Background: Robotic surgery undergoes its wide acceptance achieved due to minimizing trauma to patients. However, currently robotic surgery lacks a tactile feedback, and it is an essential limiting factor for its further expansion. The problem can be solved by utilization of Medical Tactile Endosurgical complex (MTEC). This complex measures and displays tactile properties of tissues during endoscopic surgeries in real time. It was developed in Lomonosov Moscow State University and officially admitted for clinical use in 2012. Materials and method: MTEC palpation device performs tactile examinations via pressure sensors located in the operating head of the device under a soft membrane. Sensors wirelessly transmit measurement results to a computer in real time. Computer performs processing and output of tactile data to a standard monitor and to specialized tactile display from which data can be read simply via a finger. Processing includes automated analysis of registered tactile data aimed at the identification of heterogeneities which simplifies the identification of lesion boundaries. The utilization of MTEC in endoscopic surgery was tested from January 2015 to December 2015 in hospital No. 31 (Moscow). Nine elective surgeries were performed with da Vinci robotic system (Intuitive Surgical, USA): 2 gastrectomies, 2 stomach resections, 2 resections of pancreas, 2 prostatectomies and 1 right hemicolectomy. Patients’ ages were from 30 to 76. During the surgeries an assistant performed tactile examination under the guidance of surgeon. Operating surgeon identified boundaries of pathological process using a tactile display, and assistant inspected the visualization of tactile data. Results: MTEC was first tested on visually identifiable lesions in stomach and intestine (5 cases). In all cases it correctly localized boundaries of pathological processes. Then the method was applied to pancreas and prostate pathologies and also led to correct decisions in all cases, including a case in which the whole pancreas was involved in process and hence no boundaries were detectable. Conclusion: Utilization of MTEC provides a tactile feedback in robotic surgery thus increasing its capabilities by correct identification of boundaries of a pathological process in the absence of sufficient visual data.
A model for organizing cargo transportation between two node stations connected by a railway line which contains a certain number of intermediate stations is considered. The movement of cargo is in one direction. Such a situation may occur, for example, if one of the node stations is located in a region which produce raw material for manufacturing industry located in another region, and there is another node station. The organization of freight traﬃc is performed by means of a number of technologies. These technologies determine the rules for taking on cargo at the initial node station, the rules of interaction between neighboring stations, as well as the rule of distribution of cargo to the ﬁnal node stations. The process of cargo transportation is followed by the set rule of control. For such a model, one must determine possible modes of cargo transportation and describe their properties. This model is described by a ﬁnite-dimensional system of diﬀerential equations with nonlocal linear restrictions. The class of the solution satisfying nonlocal linear restrictions is extremely narrow. It results in the need for the “correct” extension of solutions of a system of diﬀerential equations to a class of quasi-solutions having the distinctive feature of gaps in a countable number of points. It was possible numerically using the Runge–Kutta method of the fourth order to build these quasi-solutions and determine their rate of growth. Let us note that in the technical plan the main complexity consisted in obtaining quasi-solutions satisfying the nonlocal linear restrictions. Furthermore, we investigated the dependence of quasi-solutions and, in particular, sizes of gaps (jumps) of solutions on a number of parameters of the model characterizing a rule of control, technologies for transportation of cargo and intensity of giving of cargo on a node station.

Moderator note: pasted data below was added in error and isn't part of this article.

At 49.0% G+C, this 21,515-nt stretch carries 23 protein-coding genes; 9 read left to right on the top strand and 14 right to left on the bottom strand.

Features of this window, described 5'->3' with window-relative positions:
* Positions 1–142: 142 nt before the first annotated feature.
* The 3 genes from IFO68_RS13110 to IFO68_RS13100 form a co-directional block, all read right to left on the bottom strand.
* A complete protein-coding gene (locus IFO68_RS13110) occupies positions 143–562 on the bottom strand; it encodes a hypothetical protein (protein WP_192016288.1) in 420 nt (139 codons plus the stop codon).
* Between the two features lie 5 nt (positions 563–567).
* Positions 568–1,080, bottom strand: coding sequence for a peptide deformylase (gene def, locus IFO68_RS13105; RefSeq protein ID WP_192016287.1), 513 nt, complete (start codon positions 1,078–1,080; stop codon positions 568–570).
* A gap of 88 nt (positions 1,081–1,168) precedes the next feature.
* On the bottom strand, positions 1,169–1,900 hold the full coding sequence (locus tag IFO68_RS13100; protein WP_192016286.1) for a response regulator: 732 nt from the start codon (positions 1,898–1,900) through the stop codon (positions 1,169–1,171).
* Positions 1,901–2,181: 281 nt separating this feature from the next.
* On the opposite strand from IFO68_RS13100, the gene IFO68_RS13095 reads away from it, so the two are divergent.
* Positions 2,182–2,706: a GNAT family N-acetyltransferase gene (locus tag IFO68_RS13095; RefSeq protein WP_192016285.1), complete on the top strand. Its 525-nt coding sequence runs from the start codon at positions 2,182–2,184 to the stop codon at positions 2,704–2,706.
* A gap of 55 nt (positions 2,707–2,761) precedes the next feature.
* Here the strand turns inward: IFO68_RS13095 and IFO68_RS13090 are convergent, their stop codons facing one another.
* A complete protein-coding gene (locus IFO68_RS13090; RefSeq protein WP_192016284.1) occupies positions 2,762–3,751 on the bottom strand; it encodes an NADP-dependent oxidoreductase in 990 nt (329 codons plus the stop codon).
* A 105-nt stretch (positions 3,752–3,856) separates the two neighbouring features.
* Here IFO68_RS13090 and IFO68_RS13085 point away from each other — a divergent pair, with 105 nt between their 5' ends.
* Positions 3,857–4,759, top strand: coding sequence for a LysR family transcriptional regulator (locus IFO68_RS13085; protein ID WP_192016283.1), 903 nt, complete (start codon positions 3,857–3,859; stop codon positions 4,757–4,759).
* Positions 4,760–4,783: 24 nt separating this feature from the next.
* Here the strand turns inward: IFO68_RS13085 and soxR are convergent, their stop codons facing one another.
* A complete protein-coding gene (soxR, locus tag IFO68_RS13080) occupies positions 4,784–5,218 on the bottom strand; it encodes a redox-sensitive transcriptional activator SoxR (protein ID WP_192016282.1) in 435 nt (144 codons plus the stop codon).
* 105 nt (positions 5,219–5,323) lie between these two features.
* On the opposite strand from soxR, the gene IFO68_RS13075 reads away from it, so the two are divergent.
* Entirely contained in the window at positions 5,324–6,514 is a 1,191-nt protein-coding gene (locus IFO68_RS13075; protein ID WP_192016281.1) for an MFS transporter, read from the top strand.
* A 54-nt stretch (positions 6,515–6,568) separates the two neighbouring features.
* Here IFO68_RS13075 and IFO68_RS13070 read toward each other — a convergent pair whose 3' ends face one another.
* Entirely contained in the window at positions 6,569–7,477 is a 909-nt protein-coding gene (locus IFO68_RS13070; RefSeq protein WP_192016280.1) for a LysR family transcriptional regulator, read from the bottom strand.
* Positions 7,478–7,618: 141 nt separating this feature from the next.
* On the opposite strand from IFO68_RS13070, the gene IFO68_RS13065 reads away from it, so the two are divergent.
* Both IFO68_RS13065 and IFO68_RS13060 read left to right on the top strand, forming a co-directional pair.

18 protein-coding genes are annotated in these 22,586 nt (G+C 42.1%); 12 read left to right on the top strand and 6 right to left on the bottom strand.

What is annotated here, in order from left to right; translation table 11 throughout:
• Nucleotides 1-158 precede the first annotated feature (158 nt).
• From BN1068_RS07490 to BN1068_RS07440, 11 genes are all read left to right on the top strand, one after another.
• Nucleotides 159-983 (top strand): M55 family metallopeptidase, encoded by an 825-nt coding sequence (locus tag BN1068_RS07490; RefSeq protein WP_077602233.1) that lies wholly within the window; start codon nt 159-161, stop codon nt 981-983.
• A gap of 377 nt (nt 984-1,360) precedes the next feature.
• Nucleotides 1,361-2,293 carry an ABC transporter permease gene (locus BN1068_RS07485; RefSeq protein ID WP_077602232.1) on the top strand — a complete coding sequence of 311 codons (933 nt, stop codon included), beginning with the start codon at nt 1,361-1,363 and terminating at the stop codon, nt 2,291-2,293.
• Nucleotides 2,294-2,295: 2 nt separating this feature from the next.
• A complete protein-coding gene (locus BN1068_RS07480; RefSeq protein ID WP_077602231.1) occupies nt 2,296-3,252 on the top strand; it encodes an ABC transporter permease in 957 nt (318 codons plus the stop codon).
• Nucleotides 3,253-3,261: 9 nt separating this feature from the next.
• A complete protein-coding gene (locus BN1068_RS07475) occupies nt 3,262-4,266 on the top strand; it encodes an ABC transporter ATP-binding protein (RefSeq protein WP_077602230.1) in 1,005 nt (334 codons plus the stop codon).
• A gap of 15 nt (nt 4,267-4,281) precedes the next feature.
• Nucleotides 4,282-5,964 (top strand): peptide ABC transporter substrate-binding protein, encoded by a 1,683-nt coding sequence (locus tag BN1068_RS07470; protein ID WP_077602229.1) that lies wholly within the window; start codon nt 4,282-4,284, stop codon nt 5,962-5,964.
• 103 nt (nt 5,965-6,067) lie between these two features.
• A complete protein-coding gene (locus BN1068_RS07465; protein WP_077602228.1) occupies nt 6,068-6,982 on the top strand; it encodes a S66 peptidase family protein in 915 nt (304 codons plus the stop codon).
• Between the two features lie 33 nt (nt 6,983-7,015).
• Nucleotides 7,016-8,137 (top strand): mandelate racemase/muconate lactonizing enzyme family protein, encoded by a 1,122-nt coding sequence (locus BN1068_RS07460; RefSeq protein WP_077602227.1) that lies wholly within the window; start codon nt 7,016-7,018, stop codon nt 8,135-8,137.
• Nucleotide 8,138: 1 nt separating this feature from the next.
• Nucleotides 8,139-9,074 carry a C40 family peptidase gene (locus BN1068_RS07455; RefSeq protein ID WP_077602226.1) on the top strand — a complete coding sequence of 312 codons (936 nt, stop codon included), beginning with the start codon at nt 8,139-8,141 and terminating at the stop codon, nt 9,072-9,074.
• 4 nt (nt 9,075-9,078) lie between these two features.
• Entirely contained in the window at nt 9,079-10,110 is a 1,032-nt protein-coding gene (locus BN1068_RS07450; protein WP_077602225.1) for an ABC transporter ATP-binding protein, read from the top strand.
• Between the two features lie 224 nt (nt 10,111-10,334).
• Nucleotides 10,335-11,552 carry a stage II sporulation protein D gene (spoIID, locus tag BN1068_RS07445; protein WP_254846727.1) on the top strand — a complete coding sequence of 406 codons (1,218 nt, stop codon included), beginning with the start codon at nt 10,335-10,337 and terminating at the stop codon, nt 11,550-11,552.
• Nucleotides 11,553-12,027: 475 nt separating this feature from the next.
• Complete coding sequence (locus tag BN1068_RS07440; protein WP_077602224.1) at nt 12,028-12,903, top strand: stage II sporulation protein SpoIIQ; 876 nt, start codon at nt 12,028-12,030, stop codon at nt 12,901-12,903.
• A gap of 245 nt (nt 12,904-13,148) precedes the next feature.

Event logs collected by modern information and technical systems usually contain enough data for automated process models discovery. A variety of algorithms was developed for process models discovery, conformance checking, log to model alignment, comparison of process models, etc., nevertheless a quick analysis of ad-hoc selected parts of a journal still have not get a full-fledged implementation. This paper describes an ROLAP-based method of multidimensional event logs storage for process mining. The result of the analysis of the journal is visualized as directed graph representing the union of all possible event sequences, ranked by their occurrence probability. Our implementation allows the analyst to discover process models for sublogs defined by ad-hoc selection of criteria and value of occurrence probability
The geographic information system (GIS) is based on the first and only Russian Imperial Census of 1897 and the First All-Union Census of the Soviet Union of 1926. The GIS features vector data (shapefiles) of allprovinces of the two states. For the 1897 census, there is information about linguistic, religious, and social estate groups. The part based on the 1926 census features nationality. Both shapefiles include information on gender, rural and urban population. The GIS allows for producing any necessary maps for individual studies of the period which require the administrative boundaries and demographic information.
Existing approaches suggest that IT strategy should be a reflection of business strategy. However, actually organisations do not often follow business strategy even if it is formally declared. In these conditions, IT strategy can be viewed not as a plan, but as an organisational shared view on the role of information systems. This approach generally reflects only a top-down perspective of IT strategy. So, it can be supplemented by a strategic behaviour pattern (i.e., more or less standard response to a changes that is formed as result of previous experience) to implement bottom-up approach. Two components that can help to establish effective reaction regarding new initiatives in IT are proposed here: model of IT-related decision making, and efficiency measurement metric to estimate maturity of business processes and appropriate IT. Usage of proposed tools is demonstrated in practical cases.